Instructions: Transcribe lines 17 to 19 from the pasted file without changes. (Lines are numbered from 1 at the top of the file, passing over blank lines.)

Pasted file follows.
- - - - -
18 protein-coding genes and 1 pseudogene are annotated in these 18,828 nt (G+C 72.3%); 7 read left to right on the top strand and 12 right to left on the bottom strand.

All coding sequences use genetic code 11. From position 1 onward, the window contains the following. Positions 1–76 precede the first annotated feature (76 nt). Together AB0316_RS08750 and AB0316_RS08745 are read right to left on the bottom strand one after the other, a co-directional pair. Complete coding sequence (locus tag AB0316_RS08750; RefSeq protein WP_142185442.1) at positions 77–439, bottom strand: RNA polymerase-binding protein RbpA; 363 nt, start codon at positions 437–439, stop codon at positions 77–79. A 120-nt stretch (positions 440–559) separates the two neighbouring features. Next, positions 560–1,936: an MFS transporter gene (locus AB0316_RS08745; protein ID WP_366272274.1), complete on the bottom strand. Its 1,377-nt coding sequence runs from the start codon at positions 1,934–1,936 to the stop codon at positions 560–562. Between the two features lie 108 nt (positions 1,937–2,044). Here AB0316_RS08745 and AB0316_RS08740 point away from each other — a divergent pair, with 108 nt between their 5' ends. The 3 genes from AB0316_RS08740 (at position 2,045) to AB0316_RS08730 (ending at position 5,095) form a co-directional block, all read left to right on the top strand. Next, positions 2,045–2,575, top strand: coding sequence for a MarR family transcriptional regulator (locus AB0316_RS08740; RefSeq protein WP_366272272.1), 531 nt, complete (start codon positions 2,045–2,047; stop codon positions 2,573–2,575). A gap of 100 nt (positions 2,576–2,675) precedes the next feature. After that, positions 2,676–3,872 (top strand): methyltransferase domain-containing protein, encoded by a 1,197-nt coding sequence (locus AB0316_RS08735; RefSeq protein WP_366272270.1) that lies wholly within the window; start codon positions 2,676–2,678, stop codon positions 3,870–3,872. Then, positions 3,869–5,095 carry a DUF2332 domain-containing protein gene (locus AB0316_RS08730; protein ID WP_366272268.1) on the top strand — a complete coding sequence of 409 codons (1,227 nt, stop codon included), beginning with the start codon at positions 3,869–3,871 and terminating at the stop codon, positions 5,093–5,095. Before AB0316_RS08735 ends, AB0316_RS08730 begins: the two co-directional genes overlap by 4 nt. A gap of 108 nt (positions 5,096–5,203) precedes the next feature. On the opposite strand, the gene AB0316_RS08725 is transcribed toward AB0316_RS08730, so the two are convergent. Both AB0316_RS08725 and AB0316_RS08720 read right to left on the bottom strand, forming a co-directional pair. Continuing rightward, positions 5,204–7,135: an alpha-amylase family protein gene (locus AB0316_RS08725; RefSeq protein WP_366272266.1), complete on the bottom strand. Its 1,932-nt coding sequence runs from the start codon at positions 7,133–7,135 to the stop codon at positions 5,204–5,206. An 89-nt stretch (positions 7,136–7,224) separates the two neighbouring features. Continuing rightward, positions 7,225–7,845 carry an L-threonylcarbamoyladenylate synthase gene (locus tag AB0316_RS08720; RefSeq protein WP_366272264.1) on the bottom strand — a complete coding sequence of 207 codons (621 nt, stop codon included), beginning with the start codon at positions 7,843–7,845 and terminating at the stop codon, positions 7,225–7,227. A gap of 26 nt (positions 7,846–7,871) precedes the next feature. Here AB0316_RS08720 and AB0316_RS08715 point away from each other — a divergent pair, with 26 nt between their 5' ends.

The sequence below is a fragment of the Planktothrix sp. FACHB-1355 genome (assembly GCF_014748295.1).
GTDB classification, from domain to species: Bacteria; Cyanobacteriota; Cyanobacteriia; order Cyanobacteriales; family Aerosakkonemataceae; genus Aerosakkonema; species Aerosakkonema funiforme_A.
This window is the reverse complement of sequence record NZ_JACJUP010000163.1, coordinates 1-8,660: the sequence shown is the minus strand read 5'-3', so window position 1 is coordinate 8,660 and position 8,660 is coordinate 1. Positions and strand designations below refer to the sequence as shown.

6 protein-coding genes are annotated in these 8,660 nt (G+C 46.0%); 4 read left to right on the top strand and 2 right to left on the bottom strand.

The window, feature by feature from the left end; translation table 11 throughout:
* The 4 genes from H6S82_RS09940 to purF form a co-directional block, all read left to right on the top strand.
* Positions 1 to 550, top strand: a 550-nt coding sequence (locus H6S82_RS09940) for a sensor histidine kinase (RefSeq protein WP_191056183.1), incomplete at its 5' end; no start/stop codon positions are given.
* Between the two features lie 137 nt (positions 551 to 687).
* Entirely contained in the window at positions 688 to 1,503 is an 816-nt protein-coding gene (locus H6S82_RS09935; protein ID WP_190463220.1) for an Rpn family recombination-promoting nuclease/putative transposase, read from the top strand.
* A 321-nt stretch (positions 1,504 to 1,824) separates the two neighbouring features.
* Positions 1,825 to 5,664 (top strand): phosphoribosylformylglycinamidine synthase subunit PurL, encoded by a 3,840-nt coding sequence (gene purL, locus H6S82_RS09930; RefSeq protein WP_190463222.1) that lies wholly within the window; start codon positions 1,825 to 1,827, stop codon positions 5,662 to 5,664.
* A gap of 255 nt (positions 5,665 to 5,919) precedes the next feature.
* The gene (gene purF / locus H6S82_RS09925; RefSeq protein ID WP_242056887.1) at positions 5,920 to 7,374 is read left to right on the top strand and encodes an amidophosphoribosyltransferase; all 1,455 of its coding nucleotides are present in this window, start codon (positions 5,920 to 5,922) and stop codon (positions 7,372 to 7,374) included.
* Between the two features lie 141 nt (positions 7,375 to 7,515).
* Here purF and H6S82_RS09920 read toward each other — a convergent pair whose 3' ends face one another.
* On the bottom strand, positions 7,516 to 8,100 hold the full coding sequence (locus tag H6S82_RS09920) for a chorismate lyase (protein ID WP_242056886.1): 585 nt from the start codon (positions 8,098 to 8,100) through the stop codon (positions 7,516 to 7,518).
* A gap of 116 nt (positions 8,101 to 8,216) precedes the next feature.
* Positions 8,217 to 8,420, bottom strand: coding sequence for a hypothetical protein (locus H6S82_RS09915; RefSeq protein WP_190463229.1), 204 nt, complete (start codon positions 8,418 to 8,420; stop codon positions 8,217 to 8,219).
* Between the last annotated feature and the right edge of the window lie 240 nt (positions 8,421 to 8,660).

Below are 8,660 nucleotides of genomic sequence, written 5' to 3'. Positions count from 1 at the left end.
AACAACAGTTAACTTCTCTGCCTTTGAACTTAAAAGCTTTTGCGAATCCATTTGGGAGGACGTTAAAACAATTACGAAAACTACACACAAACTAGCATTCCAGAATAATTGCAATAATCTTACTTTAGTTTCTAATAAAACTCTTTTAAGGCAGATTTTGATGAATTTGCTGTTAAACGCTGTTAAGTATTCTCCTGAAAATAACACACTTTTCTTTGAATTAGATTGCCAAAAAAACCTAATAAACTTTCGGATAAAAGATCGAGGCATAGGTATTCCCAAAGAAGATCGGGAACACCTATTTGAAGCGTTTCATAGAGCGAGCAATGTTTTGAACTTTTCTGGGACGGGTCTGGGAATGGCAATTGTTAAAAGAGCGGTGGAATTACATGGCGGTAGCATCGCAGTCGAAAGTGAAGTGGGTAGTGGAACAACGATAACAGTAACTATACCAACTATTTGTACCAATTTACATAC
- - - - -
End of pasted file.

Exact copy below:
* Here purF and H6S82_RS09920 read toward each other — a convergent pair whose 3' ends face one another.
* On the bottom strand, positions 7,516 to 8,100 hold the full coding sequence (locus tag H6S82_RS09920) for a chorismate lyase (protein ID WP_242056886.1): 585 nt from the start codon (positions 8,098 to 8,100) through the stop codon (positions 7,516 to 7,518).
* A gap of 116 nt (positions 8,101 to 8,216) precedes the next feature.